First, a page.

The two categories of herpes are herpes simplex type 1 (HSV-1) and herpes simplex type 2 (HSV-2).
HSV-1 is oral herpes. Its main characteristics are fever blisters, also known as cold sores, that form around the mouth and lips and less often on the nose, cheeks, and hands. People can share HSV-1 through kissing and the mutual use of food utensils and toothbrushes.
HSV-2 is genital herpes. A sexually-transmitted disease, HSV-2 is associated with blisters below the waistline. Symptoms of the virus generally progress back-and-forth through phases of dormancy and attacks called outbreaks.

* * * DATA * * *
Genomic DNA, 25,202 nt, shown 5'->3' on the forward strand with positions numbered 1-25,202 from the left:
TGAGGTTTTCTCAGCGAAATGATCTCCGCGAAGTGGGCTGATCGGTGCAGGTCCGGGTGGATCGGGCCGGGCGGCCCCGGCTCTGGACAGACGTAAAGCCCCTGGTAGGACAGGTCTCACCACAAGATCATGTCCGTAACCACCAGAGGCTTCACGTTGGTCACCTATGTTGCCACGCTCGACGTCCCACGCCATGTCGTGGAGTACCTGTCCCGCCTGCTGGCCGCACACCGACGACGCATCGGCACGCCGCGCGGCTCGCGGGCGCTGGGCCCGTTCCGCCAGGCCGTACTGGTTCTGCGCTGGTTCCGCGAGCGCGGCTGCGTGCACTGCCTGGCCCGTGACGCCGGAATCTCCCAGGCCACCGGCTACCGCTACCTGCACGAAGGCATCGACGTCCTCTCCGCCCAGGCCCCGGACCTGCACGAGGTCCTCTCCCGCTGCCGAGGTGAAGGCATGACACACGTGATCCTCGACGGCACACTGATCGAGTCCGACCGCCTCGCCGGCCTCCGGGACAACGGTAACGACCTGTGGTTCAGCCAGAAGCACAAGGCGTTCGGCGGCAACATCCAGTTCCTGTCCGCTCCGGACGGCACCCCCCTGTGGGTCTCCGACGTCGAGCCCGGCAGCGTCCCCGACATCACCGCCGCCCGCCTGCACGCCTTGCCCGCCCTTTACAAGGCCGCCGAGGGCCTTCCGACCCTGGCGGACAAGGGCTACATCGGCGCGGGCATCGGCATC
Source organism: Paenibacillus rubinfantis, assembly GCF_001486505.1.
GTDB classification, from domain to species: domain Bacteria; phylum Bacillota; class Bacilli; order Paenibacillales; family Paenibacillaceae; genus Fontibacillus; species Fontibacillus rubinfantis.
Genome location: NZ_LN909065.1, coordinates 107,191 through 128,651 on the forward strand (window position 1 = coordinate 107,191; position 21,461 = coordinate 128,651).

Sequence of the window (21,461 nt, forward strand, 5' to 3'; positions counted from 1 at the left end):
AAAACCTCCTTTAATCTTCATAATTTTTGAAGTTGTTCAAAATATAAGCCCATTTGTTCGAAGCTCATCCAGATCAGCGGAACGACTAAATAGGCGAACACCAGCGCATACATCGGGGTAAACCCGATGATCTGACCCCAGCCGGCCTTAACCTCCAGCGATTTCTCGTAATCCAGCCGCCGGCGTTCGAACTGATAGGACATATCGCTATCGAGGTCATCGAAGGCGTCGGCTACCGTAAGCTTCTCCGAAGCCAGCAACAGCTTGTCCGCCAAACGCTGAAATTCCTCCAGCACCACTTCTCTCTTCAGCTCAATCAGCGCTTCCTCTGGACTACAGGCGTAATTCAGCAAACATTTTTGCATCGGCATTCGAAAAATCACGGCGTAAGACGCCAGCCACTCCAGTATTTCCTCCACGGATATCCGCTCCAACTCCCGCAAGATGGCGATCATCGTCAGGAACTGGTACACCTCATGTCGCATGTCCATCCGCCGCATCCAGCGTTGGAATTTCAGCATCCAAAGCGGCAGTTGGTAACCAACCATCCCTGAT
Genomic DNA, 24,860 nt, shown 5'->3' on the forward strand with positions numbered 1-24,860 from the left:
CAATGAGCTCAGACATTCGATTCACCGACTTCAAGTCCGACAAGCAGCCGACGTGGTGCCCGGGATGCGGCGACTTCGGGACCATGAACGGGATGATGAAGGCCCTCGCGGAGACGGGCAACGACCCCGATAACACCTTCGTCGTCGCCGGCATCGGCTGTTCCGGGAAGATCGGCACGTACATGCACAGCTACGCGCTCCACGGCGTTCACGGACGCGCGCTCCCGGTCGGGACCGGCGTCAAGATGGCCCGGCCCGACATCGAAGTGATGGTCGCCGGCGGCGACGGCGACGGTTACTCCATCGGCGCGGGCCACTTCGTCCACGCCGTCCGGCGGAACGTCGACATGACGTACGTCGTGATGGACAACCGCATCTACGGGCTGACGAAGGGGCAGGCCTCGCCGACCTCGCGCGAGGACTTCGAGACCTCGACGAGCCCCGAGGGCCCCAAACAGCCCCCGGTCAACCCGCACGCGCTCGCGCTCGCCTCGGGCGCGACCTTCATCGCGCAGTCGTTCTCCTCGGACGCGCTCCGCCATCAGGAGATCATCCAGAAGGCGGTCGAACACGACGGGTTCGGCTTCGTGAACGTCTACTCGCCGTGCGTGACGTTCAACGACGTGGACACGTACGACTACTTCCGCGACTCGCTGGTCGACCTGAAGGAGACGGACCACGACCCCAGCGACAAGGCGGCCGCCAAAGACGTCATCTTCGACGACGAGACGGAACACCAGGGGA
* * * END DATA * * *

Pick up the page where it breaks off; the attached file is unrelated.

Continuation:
With no real cure, herpes treatments focus on the suppression of symptoms. Drugs are available to suppress herpes outbreaks. In some patients, certain medications lead to immunosuppression and the further worsening of physical symptoms.
Home treatments for herpes symptoms include soaking areas with sores in a warm bath. A dermatologist can take a swab from herpes simplex sores and send for lab work to diagnose the condition. Once there is confirmation that a patient has herpes, the dermatologist can recommend topical treatments to alleviate the discomfort caused by surface-level outbreaks. Such remedies include antiviral creams and ointments that relieve sensations of burning and itching. Dermatological therapies also can shorten the duration of outbreaks and enable patients to live more normal lives.